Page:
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‘Historic’ deal for workers

‘Historic’ deal for workers

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Workers called on Walmart and H&M last week to help resolve their outstanding wage issue. Photograph: Vireak Mai/Phnom Penh Post

Labour-rights groups are lauding a “historic” deal that will result in about $200,000 in wages and benefits being paid to workers who were stranded when the Kingsland Garment factory in Phnom Penh closed unannounced in December.

In a meeting on Friday that took place as more than 80 workers continued a hunger strike, Saramax, which supplies retail giant Walmart, agreed to pay about 200 workers $100,000, and New Archid, which supplies Swedish brand H&M, agreed to put forward $45,000.

A government-sanctioned auction of the company’s assets is expected to raise about $60,000, which will also go towards settling the outstanding payments.

“When we heard the news, we all shouted. We were so happy,” worker Or Sokuong, who was among a group on strike outside Kingsland’s locked gates on Friday, said.

“We have power again knowing  we will get our salary and benefits after working here so many years.”

Workers would remain outside    the factory, which is owned by a Hong Kong-based company, until the money was in their hands, just in case “something changes”, Sok-uong said.

Protests began at the factory, in Meanchey district, after bosses    fled in late December, owing wages, seniority benefits — some accrued over nealry 20 years — and severance pay.

Friday’s meeting, chaired by the American Center for International Labor Solidarity (ACILS) at the International Labour Organization’s office, included representatives from H&M, Walmart, Saramax, New Archid, the Cambodian Legal Education Center (CLEC) and three government ministries.

“It’s an enormous moment in Cambodia’s labour history, brands sitting down with the poorest workers,” ACILS country manager Dave Welsh said on Friday.

“The $200,000 has been secured and a committee will be established . . . to distribute this money.”

That committee would include ACILS, ILO and CLEC representatives, and would assess claims for payment, he said, adding that the money would be distributed within two weeks.

The Kingsland resolution and the government’s decision to pay out more than 7,000 workers at the bankrupt Yung Wah I and II factories in Takhmao town last month were positive results for the employees involved, but underscored the need for an insurance scheme to be introduced to protect other workers rendered jobless after factory closures, Welsh said.

“[The Kingsland resolution] was extra-judicial. The strict legal route wasn’t getting us anywhere. It’s historic, but it’s not an ideal way to go forward.

“New Archid and Salamax have put up the money – it’s not ideal; brands have a heavy moral responsibility.”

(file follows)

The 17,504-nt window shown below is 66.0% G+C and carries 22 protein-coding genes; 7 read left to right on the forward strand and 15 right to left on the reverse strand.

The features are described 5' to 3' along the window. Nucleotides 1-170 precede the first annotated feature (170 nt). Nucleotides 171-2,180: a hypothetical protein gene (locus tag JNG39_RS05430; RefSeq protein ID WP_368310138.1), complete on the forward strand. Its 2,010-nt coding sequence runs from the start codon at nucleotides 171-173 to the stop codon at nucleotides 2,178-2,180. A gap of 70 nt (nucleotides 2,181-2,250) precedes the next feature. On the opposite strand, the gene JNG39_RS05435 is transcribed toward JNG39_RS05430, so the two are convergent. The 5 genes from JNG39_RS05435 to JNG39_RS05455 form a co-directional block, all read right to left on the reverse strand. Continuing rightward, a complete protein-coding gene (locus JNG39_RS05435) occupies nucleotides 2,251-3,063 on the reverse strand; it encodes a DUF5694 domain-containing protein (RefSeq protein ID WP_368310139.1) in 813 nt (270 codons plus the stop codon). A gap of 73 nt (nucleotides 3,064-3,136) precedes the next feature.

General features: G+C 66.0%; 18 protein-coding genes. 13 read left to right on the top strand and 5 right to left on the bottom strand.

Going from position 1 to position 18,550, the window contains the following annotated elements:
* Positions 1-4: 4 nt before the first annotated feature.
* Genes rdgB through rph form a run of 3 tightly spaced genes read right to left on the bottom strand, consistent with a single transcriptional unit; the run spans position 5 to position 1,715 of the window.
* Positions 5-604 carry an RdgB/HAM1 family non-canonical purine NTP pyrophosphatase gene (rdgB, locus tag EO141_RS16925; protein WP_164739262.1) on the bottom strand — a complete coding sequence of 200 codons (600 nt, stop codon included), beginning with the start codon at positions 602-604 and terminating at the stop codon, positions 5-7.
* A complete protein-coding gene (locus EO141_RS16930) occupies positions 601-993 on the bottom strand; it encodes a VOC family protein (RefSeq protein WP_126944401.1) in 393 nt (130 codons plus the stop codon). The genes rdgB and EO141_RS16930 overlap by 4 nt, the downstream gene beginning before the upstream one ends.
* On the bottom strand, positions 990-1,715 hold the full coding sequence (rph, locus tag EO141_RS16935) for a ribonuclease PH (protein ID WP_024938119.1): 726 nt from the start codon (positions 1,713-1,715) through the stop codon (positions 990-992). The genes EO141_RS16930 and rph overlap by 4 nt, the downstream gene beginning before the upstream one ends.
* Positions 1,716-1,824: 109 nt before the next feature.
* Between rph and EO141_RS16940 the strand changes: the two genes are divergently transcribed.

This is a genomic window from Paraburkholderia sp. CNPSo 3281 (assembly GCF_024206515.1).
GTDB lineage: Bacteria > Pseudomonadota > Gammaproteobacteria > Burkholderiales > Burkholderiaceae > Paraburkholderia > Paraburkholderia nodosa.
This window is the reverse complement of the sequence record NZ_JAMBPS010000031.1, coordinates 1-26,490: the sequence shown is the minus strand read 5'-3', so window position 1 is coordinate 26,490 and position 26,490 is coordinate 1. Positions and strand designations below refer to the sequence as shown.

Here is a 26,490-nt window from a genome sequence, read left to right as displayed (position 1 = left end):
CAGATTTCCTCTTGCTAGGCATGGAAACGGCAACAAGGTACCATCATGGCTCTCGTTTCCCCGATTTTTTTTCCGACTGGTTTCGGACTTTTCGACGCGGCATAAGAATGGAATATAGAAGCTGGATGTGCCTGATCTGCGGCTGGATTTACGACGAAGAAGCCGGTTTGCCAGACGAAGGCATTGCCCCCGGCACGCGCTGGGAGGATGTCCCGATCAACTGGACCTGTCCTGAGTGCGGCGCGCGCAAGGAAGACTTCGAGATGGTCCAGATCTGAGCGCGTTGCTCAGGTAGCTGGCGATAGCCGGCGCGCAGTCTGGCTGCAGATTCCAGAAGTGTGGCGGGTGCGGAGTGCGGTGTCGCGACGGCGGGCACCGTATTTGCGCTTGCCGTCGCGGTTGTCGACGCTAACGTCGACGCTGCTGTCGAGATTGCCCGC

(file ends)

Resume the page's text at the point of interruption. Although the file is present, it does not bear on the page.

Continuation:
Sing Mon, a member of a strike committee at the Ministry of Social Affairs, said all stakeholders in the garment sector should seek to find a solution for stranded workers in order to avoid lengthy protests.

Moeun Tola, head of the labour program at the Cambodian Legal Education Center, said the fact that H&M and Walmart representatives had attended the meeting and intervened in the matter was “historic” and an important step towards improvement.

“It’s never happened before where Walmart are helping find a solution like this,” he said.

Tola called the Kingsland resolution a great success – one he attributed wholly to the workers’ determination and resolve – but said he would consider the case resolved completely only when the workers had been paid in full.

“The full pay is supposed to be more than $200,000,” he said, adding that CLEC had a list of 161 workers, but believed more than 200 worked in the factory. “We are still in the process of calculations. If the promised money is enough, it will be great. If the amount of workers is higher, it may not be enough.”

Contrary to workers’ belief that Kingsland bosses had fled the country, Tola said he believed one of them was still running a business in Cambodia.

Throughout the course of their protesting, the garment workers, mostly women, blocked National Road 2, slept outside the factory gates – so bosses could not return for a midnight machinery raid – and marched on the US and Swedish embassies and H&M’s Phnom Penh office.

Sok Leng, a representative of the workers who attended Friday’s meeting, said another meeting would be held on March 11 to establish how much each worker must be paid.

“Now we are happy 70 per cent, but not completely because we still do not have our salary,” she said. “But at least we have a solution after protesting more than two months.”

The Garment Manufacturers Association in Cambodia did not attend the meeting.

A representative from New Archid, who gave his name only as Mr Huang, would not give details on why his company agreed to pay workers.

“It is not convenient to say the reasons for the compensation,” he said.

Representatives of Walmart, H&M and Saramax could not be reached yesterday. 



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